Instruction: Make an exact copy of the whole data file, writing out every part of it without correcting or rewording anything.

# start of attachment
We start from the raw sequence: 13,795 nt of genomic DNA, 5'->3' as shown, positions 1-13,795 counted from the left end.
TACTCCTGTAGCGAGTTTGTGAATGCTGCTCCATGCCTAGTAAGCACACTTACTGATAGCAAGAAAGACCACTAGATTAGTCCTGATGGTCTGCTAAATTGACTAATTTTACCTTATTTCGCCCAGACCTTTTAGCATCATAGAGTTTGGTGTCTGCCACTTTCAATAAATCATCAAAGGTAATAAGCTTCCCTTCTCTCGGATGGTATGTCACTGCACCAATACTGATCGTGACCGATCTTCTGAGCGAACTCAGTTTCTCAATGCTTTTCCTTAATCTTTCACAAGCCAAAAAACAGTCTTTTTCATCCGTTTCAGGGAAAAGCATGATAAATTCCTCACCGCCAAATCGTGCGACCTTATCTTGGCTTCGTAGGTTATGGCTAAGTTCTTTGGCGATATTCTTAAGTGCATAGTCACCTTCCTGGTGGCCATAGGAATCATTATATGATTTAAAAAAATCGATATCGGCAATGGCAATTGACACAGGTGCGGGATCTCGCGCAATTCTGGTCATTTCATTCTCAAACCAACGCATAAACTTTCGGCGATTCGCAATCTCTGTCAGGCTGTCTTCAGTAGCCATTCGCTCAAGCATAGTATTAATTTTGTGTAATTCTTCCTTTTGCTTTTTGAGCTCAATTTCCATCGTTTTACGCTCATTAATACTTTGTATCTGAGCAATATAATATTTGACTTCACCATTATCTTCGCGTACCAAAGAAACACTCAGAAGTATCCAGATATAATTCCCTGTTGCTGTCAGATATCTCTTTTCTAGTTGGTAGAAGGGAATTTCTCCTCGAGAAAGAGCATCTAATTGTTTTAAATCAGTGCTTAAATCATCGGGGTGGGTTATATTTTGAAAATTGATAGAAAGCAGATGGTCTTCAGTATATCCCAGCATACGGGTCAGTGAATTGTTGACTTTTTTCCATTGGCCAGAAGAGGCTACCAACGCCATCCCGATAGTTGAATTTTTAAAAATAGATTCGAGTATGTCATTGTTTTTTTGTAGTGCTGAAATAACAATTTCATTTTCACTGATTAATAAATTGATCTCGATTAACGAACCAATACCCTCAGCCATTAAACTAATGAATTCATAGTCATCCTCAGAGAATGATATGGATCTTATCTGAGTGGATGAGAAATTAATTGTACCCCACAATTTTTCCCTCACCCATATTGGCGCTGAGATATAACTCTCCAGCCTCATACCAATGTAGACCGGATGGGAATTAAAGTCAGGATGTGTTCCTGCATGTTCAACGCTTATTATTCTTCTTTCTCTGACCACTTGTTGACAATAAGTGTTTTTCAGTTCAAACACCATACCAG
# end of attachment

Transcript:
We start from the raw sequence: 13,795 nt of genomic DNA, 5'->3' as shown, positions 1-13,795 counted from the left end.
TACTCCTGTAGCGAGTTTGTGAATGCTGCTCCATGCCTAGTAAGCACACTTACTGATAGCAAGAAAGACCACTAGATTAGTCCTGATGGTCTGCTAAATTGACTAATTTTACCTTATTTCGCCCAGACCTTTTAGCATCATAGAGTTTGGTGTCTGCCACTTTCAATAAATCATCAAAGGTAATAAGCTTCCCTTCTCTCGGATGGTATGTCACTGCACCAATACTGATCGTGACCGATCTTCTGAGCGAACTCAGTTTCTCAATGCTTTTCCTTAATCTTTCACAAGCCAAAAAACAGTCTTTTTCATCCGTTTCAGGGAAAAGCATGATAAATTCCTCACCGCCAAATCGTGCGACCTTATCTTGGCTTCGTAGGTTATGGCTAAGTTCTTTGGCGATATTCTTAAGTGCATAGTCACCTTCCTGGTGGCCATAGGAATCATTATATGATTTAAAAAAATCGATATCGGCAATGGCAATTGACACAGGTGCGGGATCTCGCGCAATTCTGGTCATTTCATTCTCAAACCAACGCATAAACTTTCGGCGATTCGCAATCTCTGTCAGGCTGTCTTCAGTAGCCATTCGCTCAAGCATAGTATTAATTTTGTGTAATTCTTCCTTTTGCTTTTTGAGCTCAATTTCCATCGTTTTACGCTCATTAATACTTTGTATCTGAGCAATATAATATTTGACTTCACCATTATCTTCGCGTACCAAAGAAACACTCAGAAGTATCCAGATATAATTCCCTGTTGCTGTCAGATATCTCTTTTCTAGTTGGTAGAAGGGAATTTCTCCTCGAGAAAGAGCATCTAATTGTTTTAAATCAGTGCTTAAATCATCGGGGTGGGTTATATTTTGAAAATTGATAGAAAGCAGATGGTCTTCAGTATATCCCAGCATACGGGTCAGTGAATTGTTGACTTTTTTCCATTGGCCAGAAGAGGCTACCAACGCCATCCCGATAGTTGAATTTTTAAAAATAGATTCGAGTATGTCATTGTTTTTTTGTAGTGCTGAAATAACAATTTCATTTTCACTGATTAATAAATTGATCTCGATTAACGAACCAATACCCTCAGCCATTAAACTAATGAATTCATAGTCATCCTCAGAGAATGATATGGATCTTATCTGAGTGGATGAGAAATTAATTGTACCCCACAATTTTTCCCTCACCCATATTGGCGCTGAGATATAACTCTCCAGCCTCATACCAATGTAGACCGGATGGGAATTAAAGTCAGGATGTGTTCCTGCATGTTCAACGCTTATTATTCTTCTTTCTCTGACCACTTGTTGACAATAAGTGTTTTTCAGTTCAAACACCATACCAG